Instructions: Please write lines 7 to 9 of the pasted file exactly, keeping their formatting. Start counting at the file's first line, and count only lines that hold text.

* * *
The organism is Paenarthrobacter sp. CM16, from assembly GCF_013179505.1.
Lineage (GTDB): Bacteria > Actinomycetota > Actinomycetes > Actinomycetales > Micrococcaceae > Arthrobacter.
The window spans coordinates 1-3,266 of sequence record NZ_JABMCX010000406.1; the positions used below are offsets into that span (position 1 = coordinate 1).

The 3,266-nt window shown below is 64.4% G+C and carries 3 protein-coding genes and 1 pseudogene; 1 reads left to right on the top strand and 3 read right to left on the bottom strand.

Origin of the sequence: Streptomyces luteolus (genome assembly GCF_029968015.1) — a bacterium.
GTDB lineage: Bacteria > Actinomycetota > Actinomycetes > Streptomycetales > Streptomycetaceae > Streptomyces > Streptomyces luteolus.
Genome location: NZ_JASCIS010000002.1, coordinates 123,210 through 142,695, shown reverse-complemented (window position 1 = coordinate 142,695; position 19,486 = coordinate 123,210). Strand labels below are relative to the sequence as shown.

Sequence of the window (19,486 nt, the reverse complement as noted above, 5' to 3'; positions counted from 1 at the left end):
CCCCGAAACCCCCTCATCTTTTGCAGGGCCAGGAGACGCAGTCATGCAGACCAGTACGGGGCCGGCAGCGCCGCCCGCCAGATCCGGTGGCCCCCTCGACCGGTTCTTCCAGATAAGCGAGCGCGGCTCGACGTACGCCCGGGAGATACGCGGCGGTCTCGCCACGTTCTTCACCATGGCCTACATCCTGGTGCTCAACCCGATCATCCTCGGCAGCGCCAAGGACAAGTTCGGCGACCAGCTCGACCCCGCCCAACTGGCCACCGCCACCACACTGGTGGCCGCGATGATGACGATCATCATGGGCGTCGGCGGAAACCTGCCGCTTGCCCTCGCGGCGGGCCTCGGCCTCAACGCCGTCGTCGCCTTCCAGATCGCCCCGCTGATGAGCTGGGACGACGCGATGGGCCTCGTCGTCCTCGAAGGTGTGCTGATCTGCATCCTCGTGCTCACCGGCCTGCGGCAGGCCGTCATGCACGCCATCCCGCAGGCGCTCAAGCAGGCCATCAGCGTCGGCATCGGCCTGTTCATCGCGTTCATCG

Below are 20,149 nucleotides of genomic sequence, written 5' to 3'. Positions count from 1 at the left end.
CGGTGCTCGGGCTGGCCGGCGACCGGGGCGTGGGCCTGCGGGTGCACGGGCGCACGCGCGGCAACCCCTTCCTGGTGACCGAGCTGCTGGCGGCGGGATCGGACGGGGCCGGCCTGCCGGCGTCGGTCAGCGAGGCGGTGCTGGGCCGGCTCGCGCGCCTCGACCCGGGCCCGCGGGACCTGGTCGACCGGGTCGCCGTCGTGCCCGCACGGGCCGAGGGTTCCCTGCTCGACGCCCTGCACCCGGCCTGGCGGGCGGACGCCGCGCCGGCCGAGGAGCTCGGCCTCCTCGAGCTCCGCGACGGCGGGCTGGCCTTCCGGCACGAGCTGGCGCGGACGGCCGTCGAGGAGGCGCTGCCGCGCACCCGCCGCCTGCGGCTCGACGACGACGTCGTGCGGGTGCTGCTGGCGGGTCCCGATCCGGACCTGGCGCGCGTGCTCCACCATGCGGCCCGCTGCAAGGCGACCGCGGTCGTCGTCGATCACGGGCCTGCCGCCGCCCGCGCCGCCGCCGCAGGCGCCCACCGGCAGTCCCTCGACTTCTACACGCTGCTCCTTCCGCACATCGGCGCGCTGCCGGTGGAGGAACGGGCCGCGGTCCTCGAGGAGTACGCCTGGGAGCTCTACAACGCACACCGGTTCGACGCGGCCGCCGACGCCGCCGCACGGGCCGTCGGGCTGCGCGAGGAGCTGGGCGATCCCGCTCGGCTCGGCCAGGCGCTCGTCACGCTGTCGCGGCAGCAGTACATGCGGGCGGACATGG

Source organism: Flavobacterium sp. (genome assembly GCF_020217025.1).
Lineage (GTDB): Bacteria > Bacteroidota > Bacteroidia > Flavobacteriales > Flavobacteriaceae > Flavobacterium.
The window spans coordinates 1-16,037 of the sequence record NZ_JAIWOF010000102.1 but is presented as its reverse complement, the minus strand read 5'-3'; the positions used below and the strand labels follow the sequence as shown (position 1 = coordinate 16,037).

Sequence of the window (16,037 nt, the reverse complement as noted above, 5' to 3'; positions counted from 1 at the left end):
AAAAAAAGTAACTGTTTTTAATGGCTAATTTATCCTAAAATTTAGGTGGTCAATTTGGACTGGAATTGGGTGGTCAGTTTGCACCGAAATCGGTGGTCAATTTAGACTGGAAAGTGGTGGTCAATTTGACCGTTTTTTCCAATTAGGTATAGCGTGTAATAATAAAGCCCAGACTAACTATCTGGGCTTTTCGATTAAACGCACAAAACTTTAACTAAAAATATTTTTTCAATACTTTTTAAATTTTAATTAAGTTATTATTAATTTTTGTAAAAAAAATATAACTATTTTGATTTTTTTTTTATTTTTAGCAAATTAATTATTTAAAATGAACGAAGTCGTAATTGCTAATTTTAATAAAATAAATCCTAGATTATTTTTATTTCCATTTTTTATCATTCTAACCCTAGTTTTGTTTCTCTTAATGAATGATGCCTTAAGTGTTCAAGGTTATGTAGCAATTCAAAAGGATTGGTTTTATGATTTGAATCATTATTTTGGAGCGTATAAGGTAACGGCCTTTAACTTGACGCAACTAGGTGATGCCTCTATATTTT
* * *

Genome location: NZ_JASCIS010000002.1, coordinates 123,210 through 142,695, shown reverse-complemented (window position 1 = coordinate 142,695; position 19,486 = coordinate 123,210). Strand labels below are relative to the sequence as shown.

Sequence of the window (19,486 nt, the reverse complement as noted above, 5' to 3'; positions counted from 1 at the left end):
CCCCGAAACCCCCTCATCTTTTGCAGGGCCAGGAGACGCAGTCATGCAGACCAGTACGGGGCCGGCAGCGCCGCCCGCCAGATCCGGTGGCCCCCTCGACCGGTTCTTCCAGATAAGCGAGCGCGGCTCGACGTACGCCCGGGAGATACGCGGCGGTCTCGCCACGTTCTTCACCATGGCCTACATCCTGGTGCTCAACCCGATCATCCTCGGCAGCGCCAAGGACAAGTTCGGCGACCAGCTCGACCCCGCCCAACTGGCCACCGCCACCACACTGGTGGCCGCGATGATGACGATCATCATGGGCGTCGGCGGAAACCTGCCGCTTGCCCTCGCGGCGGGCCTCGGCCTCAACGCCGTCGTCGCCTTCCAGATCGCCCCGCTGATGAGCTGGGACGACGCGATGGGCCTCGTCGTCCTCGAAGGTGTGCTGATCTGCATCCTCGTGCTCACCGGCCTGCGGCAGGCCGTCATGCACGCCATCCCGCAGGCGCTCAAGCAGGCCATCAGCGTCGGCATCGGCCTGTTCATCGCGTTCATCG